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Finding startup gazelles means surviving the startup failures

On average, more than half of all startups fail before five years. But in Oklahoma, i2E has taken initiatives to reduce that risk.
Published: April 9, 2013

Nearly all of the net new jobs in our economy over the last 20-plus years have come from new companies. Those new companies came from the 50 percent of startups that survived five years or more.

In this group of surviving startups are the “gazelles” — companies that, according to MIT economist Dr. David Birch, make up only about 4 percent of the companies created, yet produce 70 percent of the nation's new jobs.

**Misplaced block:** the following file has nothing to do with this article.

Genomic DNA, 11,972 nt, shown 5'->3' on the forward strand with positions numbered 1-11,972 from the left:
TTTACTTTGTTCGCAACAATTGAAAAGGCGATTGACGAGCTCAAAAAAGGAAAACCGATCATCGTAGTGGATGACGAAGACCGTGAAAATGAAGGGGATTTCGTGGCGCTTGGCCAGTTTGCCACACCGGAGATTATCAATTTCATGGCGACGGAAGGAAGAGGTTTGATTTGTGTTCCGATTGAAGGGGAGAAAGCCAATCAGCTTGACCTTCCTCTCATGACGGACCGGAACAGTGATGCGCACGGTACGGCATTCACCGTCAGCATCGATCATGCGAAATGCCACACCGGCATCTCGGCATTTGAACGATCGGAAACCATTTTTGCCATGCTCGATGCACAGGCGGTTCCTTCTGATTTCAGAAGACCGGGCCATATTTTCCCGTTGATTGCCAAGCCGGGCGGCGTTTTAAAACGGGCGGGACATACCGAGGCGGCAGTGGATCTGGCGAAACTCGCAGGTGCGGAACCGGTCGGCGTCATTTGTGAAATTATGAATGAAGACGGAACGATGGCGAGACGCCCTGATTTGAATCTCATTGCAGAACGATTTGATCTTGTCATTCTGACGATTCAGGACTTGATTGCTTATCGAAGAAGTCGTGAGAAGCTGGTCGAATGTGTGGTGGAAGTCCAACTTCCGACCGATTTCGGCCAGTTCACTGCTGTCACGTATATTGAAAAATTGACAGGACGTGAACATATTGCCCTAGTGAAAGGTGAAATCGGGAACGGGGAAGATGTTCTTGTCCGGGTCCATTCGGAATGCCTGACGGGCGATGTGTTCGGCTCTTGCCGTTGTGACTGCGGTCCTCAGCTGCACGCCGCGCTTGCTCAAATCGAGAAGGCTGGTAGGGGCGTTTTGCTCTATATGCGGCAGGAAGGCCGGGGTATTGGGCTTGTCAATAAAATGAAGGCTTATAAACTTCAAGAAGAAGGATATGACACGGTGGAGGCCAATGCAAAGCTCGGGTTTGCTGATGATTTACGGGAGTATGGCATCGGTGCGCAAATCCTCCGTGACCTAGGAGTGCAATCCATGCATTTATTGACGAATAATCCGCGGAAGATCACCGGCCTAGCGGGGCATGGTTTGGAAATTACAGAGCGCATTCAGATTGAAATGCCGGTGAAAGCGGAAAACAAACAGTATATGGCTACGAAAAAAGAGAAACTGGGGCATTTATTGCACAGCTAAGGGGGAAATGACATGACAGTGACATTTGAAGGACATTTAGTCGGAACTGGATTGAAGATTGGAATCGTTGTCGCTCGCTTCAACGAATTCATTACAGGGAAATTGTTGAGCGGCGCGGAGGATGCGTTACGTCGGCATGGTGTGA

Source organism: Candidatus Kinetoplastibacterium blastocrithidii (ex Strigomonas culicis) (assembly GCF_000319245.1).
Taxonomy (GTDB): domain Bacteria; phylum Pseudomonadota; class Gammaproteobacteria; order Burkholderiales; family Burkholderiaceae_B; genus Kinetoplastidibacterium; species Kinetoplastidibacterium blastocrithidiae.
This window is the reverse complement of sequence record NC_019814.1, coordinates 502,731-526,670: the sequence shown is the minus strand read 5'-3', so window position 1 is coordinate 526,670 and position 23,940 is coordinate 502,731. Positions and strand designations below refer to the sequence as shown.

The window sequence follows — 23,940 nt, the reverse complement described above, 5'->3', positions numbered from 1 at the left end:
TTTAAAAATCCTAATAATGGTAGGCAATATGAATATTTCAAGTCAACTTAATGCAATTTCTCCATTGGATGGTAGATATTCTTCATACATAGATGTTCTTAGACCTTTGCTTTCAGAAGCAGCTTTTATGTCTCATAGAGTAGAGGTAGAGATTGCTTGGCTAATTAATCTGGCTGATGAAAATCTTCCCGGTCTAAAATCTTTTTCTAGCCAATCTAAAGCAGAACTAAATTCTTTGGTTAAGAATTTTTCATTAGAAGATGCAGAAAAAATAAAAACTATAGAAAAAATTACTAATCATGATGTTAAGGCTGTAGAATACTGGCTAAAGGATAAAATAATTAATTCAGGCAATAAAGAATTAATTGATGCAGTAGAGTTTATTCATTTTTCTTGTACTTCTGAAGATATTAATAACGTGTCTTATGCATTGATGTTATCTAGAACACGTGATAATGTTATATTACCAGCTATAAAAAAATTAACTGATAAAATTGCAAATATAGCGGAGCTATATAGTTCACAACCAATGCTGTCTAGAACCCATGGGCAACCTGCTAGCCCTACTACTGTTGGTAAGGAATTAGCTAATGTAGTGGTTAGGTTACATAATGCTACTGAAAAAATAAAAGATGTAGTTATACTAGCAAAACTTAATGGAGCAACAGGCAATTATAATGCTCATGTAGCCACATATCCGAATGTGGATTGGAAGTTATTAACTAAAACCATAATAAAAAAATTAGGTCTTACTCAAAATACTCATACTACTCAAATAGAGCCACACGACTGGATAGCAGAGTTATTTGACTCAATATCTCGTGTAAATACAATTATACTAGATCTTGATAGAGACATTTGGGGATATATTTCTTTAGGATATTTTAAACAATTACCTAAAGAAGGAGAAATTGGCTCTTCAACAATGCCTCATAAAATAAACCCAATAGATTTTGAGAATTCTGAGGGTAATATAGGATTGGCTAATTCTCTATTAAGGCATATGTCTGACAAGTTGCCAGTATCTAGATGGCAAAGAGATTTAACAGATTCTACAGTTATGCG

We need to remember these statistics when, despite all our efforts and initiatives, some of Oklahoma's new ventures do not survive past the four-year mark. A state needs enough risk capital to invest in the failures to find its gazelles.

In the well-executed, sound model of entrepreneurship that we are building in Oklahoma, more investment will lead to greater overall success.

Scott Meacham is president and CEO of i2E Inc., a nonprofit corporation that mentors many of the state's technology-based startup companies. i2E receives state appropriations from the Oklahoma Center for the Advancement of Science and Technology. Contact Meacham at


Eleven Oklahoma companies receiving $4.5 million in i2E Seed Funding have had a direct and indirect economic impact of $37.3 and $11.8 million, respectively.

SOURCE: Oklahoma Department of Commerce Survey


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